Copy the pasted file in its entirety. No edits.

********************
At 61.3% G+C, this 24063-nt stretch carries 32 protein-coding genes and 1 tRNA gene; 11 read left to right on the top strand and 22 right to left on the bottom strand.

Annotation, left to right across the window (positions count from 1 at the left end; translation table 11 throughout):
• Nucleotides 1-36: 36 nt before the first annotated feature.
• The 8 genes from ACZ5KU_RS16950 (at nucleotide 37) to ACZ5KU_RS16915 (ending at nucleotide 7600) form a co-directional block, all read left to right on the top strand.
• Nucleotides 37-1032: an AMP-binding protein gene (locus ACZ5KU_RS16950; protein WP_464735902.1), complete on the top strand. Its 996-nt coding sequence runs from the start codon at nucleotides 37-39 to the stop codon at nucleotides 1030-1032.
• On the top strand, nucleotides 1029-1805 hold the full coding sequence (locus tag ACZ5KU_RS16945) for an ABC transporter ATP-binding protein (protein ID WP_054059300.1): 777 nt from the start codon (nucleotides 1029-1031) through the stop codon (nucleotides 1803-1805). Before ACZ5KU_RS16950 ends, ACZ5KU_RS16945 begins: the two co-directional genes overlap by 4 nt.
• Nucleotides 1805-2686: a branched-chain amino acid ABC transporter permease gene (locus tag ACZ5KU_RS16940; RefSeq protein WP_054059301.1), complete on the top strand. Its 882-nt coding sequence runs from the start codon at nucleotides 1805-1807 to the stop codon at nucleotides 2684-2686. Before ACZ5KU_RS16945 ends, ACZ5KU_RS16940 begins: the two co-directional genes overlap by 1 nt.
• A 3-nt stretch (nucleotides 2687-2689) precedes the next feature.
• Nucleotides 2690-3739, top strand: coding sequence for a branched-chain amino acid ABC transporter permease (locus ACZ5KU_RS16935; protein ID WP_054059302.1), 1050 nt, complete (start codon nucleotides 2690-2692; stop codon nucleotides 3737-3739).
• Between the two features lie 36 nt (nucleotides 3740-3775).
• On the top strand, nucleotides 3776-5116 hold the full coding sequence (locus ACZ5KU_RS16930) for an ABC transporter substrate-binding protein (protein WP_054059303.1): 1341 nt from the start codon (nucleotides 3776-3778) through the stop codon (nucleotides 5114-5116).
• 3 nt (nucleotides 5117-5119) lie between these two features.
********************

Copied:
At 61.3% G+C, this 24063-nt stretch carries 32 protein-coding genes and 1 tRNA gene; 11 read left to right on the top strand and 22 right to left on the bottom strand.

Annotation, left to right across the window (positions count from 1 at the left end; translation table 11 throughout):
• Nucleotides 1-36: 36 nt before the first annotated feature.
• The 8 genes from ACZ5KU_RS16950 (at nucleotide 37) to ACZ5KU_RS16915 (ending at nucleotide 7600) form a co-directional block, all read left to right on the top strand.
• Nucleotides 37-1032: an AMP-binding protein gene (locus ACZ5KU_RS16950; protein WP_464735902.1), complete on the top strand. Its 996-nt coding sequence runs from the start codon at nucleotides 37-39 to the stop codon at nucleotides 1030-1032.
• On the top strand, nucleotides 1029-1805 hold the full coding sequence (locus tag ACZ5KU_RS16945) for an ABC transporter ATP-binding protein (protein ID WP_054059300.1): 777 nt from the start codon (nucleotides 1029-1031) through the stop codon (nucleotides 1803-1805). Before ACZ5KU_RS16950 ends, ACZ5KU_RS16945 begins: the two co-directional genes overlap by 4 nt.
• Nucleotides 1805-2686: a branched-chain amino acid ABC transporter permease gene (locus tag ACZ5KU_RS16940; RefSeq protein WP_054059301.1), complete on the top strand. Its 882-nt coding sequence runs from the start codon at nucleotides 1805-1807 to the stop codon at nucleotides 2684-2686. Before ACZ5KU_RS16945 ends, ACZ5KU_RS16940 begins: the two co-directional genes overlap by 1 nt.
• A 3-nt stretch (nucleotides 2687-2689) precedes the next feature.
• Nucleotides 2690-3739, top strand: coding sequence for a branched-chain amino acid ABC transporter permease (locus ACZ5KU_RS16935; protein ID WP_054059302.1), 1050 nt, complete (start codon nucleotides 2690-2692; stop codon nucleotides 3737-3739).
• Between the two features lie 36 nt (nucleotides 3740-3775).
• On the top strand, nucleotides 3776-5116 hold the full coding sequence (locus ACZ5KU_RS16930) for an ABC transporter substrate-binding protein (protein WP_054059303.1): 1341 nt from the start codon (nucleotides 3776-3778) through the stop codon (nucleotides 5114-5116).
• 3 nt (nucleotides 5117-5119) lie between these two features.